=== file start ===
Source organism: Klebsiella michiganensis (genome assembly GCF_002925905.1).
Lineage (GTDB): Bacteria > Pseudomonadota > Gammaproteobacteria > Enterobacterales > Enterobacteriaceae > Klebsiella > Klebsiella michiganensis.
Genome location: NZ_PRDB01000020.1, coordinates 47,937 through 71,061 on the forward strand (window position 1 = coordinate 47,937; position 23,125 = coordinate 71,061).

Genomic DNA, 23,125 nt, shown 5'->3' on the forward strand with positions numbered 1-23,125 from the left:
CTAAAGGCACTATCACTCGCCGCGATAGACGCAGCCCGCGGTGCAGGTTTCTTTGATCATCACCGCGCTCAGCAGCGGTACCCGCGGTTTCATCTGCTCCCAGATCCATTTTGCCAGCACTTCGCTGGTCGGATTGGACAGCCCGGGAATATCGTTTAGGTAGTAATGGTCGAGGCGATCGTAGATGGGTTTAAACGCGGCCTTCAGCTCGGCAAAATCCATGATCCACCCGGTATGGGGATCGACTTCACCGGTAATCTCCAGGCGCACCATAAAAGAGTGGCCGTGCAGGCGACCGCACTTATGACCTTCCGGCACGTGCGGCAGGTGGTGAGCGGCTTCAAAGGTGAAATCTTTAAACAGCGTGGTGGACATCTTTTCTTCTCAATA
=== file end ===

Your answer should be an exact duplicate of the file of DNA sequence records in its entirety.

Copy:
Source organism: Klebsiella michiganensis (genome assembly GCF_002925905.1).
Lineage (GTDB): Bacteria > Pseudomonadota > Gammaproteobacteria > Enterobacterales > Enterobacteriaceae > Klebsiella > Klebsiella michiganensis.
Genome location: NZ_PRDB01000020.1, coordinates 47,937 through 71,061 on the forward strand (window position 1 = coordinate 47,937; position 23,125 = coordinate 71,061).

Genomic DNA, 23,125 nt, shown 5'->3' on the forward strand with positions numbered 1-23,125 from the left:
CTAAAGGCACTATCACTCGCCGCGATAGACGCAGCCCGCGGTGCAGGTTTCTTTGATCATCACCGCGCTCAGCAGCGGTACCCGCGGTTTCATCTGCTCCCAGATCCATTTTGCCAGCACTTCGCTGGTCGGATTGGACAGCCCGGGAATATCGTTTAGGTAGTAATGGTCGAGGCGATCGTAGATGGGTTTAAACGCGGCCTTCAGCTCGGCAAAATCCATGATCCACCCGGTATGGGGATCGACTTCACCGGTAATCTCCAGGCGCACCATAAAAGAGTGGCCGTGCAGGCGACCGCACTTATGACCTTCCGGCACGTGCGGCAGGTGGTGAGCGGCTTCAAAGGTGAAATCTTTAAACAGCGTGGTGGACATCTTTTCTTCTCAATA